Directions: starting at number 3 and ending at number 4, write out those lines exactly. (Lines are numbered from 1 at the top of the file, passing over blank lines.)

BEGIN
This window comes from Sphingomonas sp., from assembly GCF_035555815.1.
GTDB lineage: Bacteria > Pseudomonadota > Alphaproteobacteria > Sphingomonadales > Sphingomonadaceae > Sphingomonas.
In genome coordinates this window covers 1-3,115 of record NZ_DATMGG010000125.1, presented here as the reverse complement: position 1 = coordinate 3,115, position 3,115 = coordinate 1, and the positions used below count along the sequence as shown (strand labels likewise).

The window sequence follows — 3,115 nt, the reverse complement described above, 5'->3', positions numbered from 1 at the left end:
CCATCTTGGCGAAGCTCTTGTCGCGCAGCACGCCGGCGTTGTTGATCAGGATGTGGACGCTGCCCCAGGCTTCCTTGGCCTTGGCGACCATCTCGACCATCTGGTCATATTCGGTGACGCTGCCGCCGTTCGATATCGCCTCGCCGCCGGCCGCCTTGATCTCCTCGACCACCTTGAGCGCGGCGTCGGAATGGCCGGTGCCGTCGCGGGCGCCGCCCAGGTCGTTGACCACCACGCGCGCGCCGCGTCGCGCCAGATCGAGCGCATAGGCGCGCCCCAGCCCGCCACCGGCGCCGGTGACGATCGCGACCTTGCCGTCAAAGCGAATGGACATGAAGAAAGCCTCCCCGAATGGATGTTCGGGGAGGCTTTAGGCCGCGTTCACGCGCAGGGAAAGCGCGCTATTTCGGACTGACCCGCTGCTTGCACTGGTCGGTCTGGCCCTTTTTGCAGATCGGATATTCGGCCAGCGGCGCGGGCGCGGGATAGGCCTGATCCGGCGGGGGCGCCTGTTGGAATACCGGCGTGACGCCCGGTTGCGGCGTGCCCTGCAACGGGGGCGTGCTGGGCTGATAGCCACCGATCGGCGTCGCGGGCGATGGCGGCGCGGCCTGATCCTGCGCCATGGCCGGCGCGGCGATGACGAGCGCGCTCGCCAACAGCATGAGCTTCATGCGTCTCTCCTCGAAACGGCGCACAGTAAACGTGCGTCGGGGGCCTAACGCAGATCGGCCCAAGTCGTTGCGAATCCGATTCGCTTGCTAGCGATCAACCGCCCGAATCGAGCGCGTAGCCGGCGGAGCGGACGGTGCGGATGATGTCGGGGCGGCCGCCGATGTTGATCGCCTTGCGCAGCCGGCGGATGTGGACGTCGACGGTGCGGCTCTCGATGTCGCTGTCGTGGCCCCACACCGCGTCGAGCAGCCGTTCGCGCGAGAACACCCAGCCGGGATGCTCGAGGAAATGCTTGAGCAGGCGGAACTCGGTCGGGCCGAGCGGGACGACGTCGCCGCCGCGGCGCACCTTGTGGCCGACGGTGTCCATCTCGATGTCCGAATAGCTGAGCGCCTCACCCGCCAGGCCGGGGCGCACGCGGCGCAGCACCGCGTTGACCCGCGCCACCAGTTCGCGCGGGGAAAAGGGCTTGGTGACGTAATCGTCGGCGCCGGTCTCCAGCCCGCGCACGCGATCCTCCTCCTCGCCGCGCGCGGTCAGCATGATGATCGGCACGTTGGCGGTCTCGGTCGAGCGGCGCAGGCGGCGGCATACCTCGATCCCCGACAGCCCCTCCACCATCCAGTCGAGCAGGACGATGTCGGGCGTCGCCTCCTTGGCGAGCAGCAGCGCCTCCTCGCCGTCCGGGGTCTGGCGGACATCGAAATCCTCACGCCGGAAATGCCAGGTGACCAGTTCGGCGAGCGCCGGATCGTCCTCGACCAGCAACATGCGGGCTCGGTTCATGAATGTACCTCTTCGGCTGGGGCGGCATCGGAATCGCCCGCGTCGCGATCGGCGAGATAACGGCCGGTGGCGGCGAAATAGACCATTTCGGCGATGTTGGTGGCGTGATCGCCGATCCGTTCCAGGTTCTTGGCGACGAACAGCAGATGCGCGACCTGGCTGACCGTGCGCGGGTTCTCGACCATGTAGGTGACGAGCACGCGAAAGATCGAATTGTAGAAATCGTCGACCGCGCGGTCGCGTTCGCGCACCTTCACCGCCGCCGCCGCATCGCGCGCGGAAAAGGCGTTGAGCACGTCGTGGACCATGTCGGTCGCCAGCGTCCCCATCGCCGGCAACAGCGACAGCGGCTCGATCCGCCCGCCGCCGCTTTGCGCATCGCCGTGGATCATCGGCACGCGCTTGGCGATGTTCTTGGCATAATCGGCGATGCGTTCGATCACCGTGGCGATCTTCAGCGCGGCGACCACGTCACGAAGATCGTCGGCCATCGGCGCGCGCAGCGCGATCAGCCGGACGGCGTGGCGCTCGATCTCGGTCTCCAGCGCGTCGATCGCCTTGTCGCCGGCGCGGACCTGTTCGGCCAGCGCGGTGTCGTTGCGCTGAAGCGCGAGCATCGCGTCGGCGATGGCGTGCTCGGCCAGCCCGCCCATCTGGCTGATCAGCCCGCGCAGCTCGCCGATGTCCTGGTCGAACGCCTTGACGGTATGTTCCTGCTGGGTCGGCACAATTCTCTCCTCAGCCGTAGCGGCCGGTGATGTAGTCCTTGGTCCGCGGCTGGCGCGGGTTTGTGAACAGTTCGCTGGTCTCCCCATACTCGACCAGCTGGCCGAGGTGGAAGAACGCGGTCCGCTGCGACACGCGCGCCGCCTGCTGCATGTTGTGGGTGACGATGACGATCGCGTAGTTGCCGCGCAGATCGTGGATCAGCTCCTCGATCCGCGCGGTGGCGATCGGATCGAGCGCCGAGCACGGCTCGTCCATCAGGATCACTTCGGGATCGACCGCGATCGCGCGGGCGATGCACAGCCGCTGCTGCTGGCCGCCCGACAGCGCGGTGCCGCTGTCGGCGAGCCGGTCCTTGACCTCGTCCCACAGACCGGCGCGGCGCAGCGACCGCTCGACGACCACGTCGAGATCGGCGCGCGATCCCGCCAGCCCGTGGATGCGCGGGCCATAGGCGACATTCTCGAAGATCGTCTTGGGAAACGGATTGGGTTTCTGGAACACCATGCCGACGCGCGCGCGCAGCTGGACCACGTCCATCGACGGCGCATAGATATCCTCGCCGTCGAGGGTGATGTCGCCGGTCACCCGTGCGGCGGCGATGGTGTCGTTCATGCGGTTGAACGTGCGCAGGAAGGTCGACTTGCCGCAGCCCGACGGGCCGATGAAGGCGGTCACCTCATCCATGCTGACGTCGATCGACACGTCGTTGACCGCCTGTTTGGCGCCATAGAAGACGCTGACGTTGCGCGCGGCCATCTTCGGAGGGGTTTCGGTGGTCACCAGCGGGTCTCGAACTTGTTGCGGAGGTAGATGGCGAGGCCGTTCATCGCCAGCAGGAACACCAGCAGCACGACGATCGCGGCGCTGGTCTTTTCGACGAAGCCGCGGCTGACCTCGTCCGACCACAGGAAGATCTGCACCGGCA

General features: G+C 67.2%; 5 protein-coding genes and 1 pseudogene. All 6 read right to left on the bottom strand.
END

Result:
In genome coordinates this window covers 1-3,115 of record NZ_DATMGG010000125.1, presented here as the reverse complement: position 1 = coordinate 3,115, position 3,115 = coordinate 1, and the positions used below count along the sequence as shown (strand labels likewise).

The window sequence follows — 3,115 nt, the reverse complement described above, 5'->3', positions numbered from 1 at the left end: